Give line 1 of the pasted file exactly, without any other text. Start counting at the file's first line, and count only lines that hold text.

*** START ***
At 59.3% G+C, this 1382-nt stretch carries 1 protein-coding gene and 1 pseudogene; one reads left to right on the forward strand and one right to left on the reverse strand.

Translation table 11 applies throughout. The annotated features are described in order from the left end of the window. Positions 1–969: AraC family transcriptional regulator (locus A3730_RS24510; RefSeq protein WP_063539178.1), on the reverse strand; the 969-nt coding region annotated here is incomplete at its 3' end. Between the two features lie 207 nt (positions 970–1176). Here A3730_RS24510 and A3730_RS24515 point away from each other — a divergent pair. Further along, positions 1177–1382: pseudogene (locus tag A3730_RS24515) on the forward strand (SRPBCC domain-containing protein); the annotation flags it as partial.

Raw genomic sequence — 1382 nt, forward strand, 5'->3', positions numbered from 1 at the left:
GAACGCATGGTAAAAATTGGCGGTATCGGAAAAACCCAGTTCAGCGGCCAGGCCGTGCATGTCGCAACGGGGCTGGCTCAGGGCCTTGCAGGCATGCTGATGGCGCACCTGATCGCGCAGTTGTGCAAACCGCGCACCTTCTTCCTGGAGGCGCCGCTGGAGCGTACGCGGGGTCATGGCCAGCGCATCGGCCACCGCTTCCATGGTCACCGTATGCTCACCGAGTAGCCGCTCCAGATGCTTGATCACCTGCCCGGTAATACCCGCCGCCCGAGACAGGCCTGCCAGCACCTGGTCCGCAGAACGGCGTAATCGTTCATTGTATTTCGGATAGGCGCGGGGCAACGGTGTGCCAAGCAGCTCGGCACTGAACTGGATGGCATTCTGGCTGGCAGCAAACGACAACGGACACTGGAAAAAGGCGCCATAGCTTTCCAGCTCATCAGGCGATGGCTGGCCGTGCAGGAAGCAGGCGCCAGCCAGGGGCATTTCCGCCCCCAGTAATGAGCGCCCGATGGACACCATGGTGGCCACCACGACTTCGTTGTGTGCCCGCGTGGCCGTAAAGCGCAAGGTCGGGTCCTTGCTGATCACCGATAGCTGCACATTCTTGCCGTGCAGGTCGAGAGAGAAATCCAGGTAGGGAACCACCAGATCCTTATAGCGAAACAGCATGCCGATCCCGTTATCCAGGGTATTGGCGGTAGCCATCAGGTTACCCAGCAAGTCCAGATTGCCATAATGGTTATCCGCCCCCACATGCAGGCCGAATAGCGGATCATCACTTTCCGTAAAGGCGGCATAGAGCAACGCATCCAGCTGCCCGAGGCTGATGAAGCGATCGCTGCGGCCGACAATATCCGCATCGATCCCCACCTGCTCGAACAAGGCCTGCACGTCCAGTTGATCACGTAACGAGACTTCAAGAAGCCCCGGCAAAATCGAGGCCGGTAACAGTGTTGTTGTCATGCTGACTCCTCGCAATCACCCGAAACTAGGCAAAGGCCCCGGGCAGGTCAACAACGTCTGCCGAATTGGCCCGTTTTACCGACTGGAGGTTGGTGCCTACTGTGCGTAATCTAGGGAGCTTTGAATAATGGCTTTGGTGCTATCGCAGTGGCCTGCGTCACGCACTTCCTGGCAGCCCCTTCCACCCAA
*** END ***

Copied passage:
At 59.3% G+C, this 1382-nt stretch carries 1 protein-coding gene and 1 pseudogene; one reads left to right on the forward strand and one right to left on the reverse strand.